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Q&A: Victor Wakefield, local head of Teach for America

<p>Victor Wakefield, executive director for Teach for America-Las Vegas Valley, poses in the organization offices at 4040 S. Eastern Ave. on Saturday, Aug. 17, 2013. (Photo by Bill Hughes)</p>

Victor Wakefield, executive director for Teach for America-Las Vegas Valley, poses in the organization offices at 4040 S. Eastern Ave. on Saturday, Aug. 17, 2013. (Photo by Bill Hughes)

IN 1990, A CHARTER CORPS of 500 recent college graduates joined Teach For America in what the organization describes as a mission to eliminate educational inequity. Since then, nearly 33,000 participants have taught more than 3 million children, especially in low-income communities, during their two-year teaching commitments. The Clark County School District has hired 270 TFA grads this year, more than double the number from 2012.

But TFA is not without critics. The district will pay more than $500,000 for additional training for TFA teachers on top of regular pay and benefits, and some argue that the two-year commitment by TFA teachers contributes to rapid turnover among public school teachers.

We asked TFA-Las Vegas Executive Director Victor Wakefield, whose wife, Alexis Gonzales-Black, is an elected member of the State Board of Education, to explain what TFA does and to respond to critics.

Tell us about yourself. Who is Victor Wakefield, what has he done with Teach For America, and why is he here in Las Vegas?

I fell in love with teaching as a middle school English teacher in Gary, Ind. My students were up against major odds but proved time and time again that they had even greater potential. The experience has informed every professional step I’ve taken since. I worked as a teacher recruiter and admissions officer at TFA and now serve as the executive director of TFA-Las Vegas Valley. I’m here in Las Vegas because my wife and I were sold on the massive need combined with the energy and potential of a community dedicated to making change.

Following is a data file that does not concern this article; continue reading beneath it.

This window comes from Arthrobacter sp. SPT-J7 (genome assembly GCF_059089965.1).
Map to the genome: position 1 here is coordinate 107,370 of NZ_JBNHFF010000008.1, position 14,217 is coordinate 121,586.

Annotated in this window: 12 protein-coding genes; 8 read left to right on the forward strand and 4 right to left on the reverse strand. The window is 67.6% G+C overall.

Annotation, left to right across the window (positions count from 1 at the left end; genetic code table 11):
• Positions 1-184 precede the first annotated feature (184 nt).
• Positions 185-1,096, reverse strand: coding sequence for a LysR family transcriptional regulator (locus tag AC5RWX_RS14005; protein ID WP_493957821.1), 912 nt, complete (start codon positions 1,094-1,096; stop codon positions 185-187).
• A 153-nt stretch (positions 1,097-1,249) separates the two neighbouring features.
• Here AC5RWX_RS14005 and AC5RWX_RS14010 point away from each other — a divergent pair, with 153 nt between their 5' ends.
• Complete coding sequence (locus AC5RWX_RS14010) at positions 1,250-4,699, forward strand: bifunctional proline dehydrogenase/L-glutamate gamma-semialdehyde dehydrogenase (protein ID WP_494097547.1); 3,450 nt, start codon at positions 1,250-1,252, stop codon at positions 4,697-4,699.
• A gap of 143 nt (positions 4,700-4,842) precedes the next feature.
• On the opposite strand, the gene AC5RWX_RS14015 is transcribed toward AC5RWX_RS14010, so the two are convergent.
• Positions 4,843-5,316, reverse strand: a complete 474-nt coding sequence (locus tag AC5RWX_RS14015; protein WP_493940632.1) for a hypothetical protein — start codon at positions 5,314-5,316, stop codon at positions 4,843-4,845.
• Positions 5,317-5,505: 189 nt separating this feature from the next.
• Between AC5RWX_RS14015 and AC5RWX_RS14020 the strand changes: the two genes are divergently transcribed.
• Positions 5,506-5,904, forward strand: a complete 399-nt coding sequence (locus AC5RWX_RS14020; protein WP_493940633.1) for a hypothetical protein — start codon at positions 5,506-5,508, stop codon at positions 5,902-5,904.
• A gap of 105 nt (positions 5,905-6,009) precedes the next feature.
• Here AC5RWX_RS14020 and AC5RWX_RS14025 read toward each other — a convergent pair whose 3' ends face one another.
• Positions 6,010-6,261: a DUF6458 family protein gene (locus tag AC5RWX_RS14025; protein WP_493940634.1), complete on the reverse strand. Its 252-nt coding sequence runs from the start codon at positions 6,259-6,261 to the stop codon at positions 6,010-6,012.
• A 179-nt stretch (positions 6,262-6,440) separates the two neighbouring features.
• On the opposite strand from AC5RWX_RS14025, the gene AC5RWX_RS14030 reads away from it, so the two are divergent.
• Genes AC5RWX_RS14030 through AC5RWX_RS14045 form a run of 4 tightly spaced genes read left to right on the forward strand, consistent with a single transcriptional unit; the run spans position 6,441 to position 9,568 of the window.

What is TFA and what does it offer the public schools and young people in Southern Nevada?

TFA is working to ensure that every child, regardless of where they’re raised, has access to an excellent education. We recruit and train recent college graduates and career-changers to teach in high-need public schools across the country. Rooted in their firsthand experience as educators in low-income communities, TFA alumni go on to become lifelong leaders in education, inside and outside of the classroom. This is my story and that of 32,000 other alumni nationwide.

Our teachers are effective, diverse, and add critical leadership to the district. This year we received unanimous School Board support to increase our corps size; in an independent survey, 100 percent of our principals said they would recommend hiring TFA teachers; and for the eighth year in a row, one of our teachers was named a New Teacher of the Year. Most of our teachers remain in the classroom beyond their teaching commitment, and others are impacting education as policy-makers, school leaders and from nonprofits.

Is the primary target for TFA candidates high school, middle or elementary schools?

It depends on where we have the greatest need. This year, 74 percent of our incoming teachers are in areas that CCSD HR has called “high need” — meaning secondary math, science, English or special education. We currently have teachers pre-K through 12th grade, and all are placed in high-poverty schools.